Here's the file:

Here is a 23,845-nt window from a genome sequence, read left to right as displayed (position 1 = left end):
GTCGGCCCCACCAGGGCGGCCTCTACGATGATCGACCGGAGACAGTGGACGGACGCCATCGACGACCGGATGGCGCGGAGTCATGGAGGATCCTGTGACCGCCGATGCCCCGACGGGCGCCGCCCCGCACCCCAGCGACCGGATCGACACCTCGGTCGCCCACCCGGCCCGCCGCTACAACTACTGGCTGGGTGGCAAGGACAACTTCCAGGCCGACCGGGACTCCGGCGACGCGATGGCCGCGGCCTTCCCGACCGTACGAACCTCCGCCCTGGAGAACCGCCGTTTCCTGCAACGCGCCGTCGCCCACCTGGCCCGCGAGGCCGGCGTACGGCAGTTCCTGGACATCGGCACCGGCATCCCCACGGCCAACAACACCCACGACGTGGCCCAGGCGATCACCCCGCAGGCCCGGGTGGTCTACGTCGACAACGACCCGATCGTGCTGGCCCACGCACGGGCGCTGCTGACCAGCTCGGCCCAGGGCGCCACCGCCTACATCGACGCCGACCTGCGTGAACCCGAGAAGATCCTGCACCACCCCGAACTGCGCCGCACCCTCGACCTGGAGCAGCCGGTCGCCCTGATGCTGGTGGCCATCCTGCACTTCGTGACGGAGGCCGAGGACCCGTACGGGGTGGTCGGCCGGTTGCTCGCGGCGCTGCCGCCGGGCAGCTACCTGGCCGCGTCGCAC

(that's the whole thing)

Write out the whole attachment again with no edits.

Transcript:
Here is a 23,845-nt window from a genome sequence, read left to right as displayed (position 1 = left end):
GTCGGCCCCACCAGGGCGGCCTCTACGATGATCGACCGGAGACAGTGGACGGACGCCATCGACGACCGGATGGCGCGGAGTCATGGAGGATCCTGTGACCGCCGATGCCCCGACGGGCGCCGCCCCGCACCCCAGCGACCGGATCGACACCTCGGTCGCCCACCCGGCCCGCCGCTACAACTACTGGCTGGGTGGCAAGGACAACTTCCAGGCCGACCGGGACTCCGGCGACGCGATGGCCGCGGCCTTCCCGACCGTACGAACCTCCGCCCTGGAGAACCGCCGTTTCCTGCAACGCGCCGTCGCCCACCTGGCCCGCGAGGCCGGCGTACGGCAGTTCCTGGACATCGGCACCGGCATCCCCACGGCCAACAACACCCACGACGTGGCCCAGGCGATCACCCCGCAGGCCCGGGTGGTCTACGTCGACAACGACCCGATCGTGCTGGCCCACGCACGGGCGCTGCTGACCAGCTCGGCCCAGGGCGCCACCGCCTACATCGACGCCGACCTGCGTGAACCCGAGAAGATCCTGCACCACCCCGAACTGCGCCGCACCCTCGACCTGGAGCAGCCGGTCGCCCTGATGCTGGTGGCCATCCTGCACTTCGTGACGGAGGCCGAGGACCCGTACGGGGTGGTCGGCCGGTTGCTCGCGGCGCTGCCGCCGGGCAGCTACCTGGCCGCGTCGCAC